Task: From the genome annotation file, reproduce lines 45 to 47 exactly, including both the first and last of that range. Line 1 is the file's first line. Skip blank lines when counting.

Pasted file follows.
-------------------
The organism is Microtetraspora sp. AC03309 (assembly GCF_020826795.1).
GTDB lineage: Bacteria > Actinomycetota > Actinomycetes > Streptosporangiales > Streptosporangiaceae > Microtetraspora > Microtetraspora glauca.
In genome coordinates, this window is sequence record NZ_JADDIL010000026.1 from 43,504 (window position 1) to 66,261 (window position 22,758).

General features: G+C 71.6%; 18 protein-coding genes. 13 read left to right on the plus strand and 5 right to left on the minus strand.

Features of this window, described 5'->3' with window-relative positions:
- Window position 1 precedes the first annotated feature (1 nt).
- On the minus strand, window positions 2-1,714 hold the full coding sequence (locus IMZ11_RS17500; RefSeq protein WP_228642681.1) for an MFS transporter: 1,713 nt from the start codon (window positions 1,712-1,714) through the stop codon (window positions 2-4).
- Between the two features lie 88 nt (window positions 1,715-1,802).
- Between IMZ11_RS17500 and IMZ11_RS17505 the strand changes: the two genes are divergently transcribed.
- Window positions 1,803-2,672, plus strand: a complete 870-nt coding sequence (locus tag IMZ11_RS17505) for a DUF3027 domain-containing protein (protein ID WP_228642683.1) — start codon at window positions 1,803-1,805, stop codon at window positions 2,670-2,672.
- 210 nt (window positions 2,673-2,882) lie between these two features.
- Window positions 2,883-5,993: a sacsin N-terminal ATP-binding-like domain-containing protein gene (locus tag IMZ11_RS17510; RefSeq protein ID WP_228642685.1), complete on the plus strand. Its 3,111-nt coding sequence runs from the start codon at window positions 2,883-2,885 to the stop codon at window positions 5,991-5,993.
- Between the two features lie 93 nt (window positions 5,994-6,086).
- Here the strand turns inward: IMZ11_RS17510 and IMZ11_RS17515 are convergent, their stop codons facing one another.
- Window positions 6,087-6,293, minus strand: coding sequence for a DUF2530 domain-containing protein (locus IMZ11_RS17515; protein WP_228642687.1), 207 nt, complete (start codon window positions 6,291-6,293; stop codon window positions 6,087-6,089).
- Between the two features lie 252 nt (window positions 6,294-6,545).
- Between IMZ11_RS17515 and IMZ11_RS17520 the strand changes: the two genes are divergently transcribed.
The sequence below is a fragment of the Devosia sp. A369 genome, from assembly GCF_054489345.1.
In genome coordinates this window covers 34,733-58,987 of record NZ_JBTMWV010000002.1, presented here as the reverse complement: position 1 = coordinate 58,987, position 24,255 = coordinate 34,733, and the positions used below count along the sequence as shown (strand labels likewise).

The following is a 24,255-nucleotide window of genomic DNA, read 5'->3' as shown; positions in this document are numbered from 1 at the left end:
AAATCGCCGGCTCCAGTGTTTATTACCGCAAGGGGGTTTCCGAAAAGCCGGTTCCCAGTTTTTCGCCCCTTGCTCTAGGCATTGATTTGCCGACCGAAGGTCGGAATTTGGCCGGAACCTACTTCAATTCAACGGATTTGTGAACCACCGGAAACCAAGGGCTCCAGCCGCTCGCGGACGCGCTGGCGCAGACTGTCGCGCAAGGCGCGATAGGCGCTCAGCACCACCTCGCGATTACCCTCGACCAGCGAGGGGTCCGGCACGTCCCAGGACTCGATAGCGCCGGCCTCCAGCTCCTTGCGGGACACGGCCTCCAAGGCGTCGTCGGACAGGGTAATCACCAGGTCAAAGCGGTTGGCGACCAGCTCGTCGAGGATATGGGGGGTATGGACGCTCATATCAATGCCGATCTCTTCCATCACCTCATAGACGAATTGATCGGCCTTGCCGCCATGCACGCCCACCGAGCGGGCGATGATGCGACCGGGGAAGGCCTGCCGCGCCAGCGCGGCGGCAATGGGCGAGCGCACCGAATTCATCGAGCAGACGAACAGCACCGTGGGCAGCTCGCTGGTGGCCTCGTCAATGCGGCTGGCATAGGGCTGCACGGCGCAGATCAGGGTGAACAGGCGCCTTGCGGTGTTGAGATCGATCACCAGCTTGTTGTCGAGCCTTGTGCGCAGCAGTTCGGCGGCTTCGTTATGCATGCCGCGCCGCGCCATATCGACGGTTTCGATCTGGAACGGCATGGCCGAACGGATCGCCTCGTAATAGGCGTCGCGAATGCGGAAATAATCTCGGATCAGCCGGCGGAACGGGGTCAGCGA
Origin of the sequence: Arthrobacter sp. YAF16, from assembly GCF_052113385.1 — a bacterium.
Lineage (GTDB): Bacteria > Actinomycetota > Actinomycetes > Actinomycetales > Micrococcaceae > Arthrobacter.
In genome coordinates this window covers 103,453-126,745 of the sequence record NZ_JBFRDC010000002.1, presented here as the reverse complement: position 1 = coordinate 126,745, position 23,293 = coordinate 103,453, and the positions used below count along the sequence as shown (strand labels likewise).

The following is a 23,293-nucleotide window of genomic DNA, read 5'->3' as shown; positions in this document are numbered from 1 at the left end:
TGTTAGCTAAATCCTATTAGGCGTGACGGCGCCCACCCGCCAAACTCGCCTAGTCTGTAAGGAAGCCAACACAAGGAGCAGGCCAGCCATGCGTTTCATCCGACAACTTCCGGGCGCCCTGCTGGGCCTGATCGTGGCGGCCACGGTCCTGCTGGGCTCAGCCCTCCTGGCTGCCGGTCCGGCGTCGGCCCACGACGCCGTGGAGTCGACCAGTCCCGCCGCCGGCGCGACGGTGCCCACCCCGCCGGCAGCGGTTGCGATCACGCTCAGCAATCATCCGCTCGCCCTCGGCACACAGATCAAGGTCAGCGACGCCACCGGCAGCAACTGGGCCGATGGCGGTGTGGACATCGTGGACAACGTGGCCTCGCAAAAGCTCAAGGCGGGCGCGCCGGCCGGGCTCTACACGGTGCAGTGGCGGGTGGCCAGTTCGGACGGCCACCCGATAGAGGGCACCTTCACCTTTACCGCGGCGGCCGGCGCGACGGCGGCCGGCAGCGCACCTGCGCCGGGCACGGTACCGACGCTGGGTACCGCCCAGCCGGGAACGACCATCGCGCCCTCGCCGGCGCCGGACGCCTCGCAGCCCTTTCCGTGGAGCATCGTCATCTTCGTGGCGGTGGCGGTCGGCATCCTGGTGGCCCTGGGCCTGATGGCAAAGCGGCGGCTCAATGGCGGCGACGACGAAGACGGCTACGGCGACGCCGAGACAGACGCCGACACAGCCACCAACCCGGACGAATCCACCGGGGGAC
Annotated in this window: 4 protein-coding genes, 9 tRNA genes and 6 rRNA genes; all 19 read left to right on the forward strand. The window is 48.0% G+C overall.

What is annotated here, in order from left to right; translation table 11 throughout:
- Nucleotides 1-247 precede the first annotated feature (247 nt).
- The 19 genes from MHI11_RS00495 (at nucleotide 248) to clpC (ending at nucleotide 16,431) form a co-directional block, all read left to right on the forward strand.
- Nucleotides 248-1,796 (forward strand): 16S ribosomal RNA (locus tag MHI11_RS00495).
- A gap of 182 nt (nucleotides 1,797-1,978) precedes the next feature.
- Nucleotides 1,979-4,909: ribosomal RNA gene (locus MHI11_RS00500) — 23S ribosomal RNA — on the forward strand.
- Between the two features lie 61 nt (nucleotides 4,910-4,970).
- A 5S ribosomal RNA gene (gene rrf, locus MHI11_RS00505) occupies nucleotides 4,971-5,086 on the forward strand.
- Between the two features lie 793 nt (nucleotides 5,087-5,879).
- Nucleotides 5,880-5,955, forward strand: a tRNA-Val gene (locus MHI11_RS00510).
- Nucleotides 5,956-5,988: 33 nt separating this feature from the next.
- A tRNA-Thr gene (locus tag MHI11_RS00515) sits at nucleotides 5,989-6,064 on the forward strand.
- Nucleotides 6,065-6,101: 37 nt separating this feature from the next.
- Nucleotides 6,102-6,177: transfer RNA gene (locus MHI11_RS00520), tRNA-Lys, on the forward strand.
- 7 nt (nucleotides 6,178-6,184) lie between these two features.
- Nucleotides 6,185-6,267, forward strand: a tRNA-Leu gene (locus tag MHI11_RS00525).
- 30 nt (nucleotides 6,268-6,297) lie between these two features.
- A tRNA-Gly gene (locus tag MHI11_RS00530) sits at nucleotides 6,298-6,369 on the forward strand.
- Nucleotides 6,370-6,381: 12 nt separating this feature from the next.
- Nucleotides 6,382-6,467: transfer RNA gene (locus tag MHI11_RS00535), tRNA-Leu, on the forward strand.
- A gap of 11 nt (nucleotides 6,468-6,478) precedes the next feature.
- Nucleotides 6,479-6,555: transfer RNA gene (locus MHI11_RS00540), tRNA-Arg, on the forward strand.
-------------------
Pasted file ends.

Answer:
- A tRNA-Gly gene (locus tag MHI11_RS00530) sits at nucleotides 6,298-6,369 on the forward strand.
- Nucleotides 6,370-6,381: 12 nt separating this feature from the next.
- Nucleotides 6,382-6,467: transfer RNA gene (locus tag MHI11_RS00535), tRNA-Leu, on the forward strand.